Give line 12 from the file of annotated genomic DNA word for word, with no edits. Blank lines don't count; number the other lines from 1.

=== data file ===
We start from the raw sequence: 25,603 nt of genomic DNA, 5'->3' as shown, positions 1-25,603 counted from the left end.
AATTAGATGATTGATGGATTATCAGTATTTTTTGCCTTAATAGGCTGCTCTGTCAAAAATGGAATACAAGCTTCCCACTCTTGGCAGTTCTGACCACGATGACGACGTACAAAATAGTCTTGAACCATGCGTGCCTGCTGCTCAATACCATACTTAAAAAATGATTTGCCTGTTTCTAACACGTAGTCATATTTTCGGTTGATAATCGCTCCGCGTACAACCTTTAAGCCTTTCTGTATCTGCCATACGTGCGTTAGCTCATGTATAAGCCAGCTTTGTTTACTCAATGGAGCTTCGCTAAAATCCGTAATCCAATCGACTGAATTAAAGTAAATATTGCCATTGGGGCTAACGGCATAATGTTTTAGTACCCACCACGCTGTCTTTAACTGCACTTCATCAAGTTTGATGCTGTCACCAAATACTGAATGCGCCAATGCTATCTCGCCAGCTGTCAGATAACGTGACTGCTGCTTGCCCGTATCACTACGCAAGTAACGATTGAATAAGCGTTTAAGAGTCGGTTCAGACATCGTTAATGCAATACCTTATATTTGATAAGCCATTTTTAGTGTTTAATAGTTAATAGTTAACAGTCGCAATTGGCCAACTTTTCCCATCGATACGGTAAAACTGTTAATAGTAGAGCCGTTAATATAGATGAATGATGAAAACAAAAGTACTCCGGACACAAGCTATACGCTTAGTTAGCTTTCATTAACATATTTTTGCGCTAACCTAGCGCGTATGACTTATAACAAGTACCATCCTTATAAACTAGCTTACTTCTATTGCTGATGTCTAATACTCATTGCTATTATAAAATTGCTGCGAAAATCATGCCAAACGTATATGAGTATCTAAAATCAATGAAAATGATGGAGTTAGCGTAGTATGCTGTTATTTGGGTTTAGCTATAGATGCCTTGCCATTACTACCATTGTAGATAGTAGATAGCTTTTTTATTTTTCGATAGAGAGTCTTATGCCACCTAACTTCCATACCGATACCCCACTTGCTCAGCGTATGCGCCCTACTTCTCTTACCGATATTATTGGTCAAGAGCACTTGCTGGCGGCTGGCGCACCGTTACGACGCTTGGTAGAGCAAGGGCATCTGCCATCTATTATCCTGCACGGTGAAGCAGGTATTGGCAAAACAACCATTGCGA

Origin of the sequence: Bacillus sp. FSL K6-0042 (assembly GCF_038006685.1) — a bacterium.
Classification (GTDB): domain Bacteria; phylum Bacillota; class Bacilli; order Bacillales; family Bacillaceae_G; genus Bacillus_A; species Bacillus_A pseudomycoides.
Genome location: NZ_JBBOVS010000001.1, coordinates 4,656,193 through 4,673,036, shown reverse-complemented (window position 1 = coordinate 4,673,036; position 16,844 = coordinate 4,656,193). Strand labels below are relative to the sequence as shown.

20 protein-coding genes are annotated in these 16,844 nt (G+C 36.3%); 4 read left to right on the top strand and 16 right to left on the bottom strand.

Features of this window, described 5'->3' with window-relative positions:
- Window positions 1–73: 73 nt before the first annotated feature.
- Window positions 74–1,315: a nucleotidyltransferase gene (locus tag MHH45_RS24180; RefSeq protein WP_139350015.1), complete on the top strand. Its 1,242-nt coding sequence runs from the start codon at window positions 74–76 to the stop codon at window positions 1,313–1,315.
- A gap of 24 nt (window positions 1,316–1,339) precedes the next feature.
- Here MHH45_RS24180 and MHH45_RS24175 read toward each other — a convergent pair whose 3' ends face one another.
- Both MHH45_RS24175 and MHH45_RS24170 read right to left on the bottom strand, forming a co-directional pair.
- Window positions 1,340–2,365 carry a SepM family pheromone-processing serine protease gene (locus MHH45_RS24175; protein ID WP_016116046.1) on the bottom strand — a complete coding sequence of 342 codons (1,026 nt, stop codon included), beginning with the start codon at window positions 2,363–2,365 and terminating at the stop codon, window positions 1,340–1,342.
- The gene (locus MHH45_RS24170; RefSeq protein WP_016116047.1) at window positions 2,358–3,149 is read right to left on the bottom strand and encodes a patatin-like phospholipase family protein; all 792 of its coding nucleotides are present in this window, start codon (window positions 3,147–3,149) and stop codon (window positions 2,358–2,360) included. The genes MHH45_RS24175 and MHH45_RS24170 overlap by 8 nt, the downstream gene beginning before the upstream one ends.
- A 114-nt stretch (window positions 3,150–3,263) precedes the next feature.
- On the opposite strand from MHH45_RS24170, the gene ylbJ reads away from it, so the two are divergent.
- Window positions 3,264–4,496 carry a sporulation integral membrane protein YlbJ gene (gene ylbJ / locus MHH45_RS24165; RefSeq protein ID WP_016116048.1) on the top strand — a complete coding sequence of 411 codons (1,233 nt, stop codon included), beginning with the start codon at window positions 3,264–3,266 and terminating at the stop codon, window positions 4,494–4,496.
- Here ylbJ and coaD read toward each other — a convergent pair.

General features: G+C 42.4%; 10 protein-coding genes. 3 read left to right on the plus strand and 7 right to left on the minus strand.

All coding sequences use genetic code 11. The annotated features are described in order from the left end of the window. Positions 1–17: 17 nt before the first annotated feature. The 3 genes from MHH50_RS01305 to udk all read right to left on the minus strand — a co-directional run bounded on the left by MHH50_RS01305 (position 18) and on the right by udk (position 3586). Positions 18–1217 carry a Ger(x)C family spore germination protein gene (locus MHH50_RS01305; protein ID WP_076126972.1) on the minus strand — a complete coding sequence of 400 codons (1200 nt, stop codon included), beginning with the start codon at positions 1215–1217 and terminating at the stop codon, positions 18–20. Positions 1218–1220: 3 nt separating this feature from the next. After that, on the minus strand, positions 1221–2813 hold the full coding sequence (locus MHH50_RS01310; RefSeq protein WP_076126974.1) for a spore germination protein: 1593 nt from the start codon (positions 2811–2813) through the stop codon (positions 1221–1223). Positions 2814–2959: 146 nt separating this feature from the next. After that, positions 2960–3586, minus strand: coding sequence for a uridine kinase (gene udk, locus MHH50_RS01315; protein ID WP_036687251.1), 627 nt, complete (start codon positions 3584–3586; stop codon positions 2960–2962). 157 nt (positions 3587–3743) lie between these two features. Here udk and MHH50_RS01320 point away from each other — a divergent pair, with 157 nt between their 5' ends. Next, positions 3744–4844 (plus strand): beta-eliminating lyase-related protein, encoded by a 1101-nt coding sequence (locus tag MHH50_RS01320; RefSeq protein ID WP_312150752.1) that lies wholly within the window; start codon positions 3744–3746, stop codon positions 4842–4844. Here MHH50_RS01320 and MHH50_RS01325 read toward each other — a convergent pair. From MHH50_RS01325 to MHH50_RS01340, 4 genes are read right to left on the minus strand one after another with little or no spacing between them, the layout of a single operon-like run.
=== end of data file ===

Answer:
- Both MHH45_RS24175 and MHH45_RS24170 read right to left on the bottom strand, forming a co-directional pair.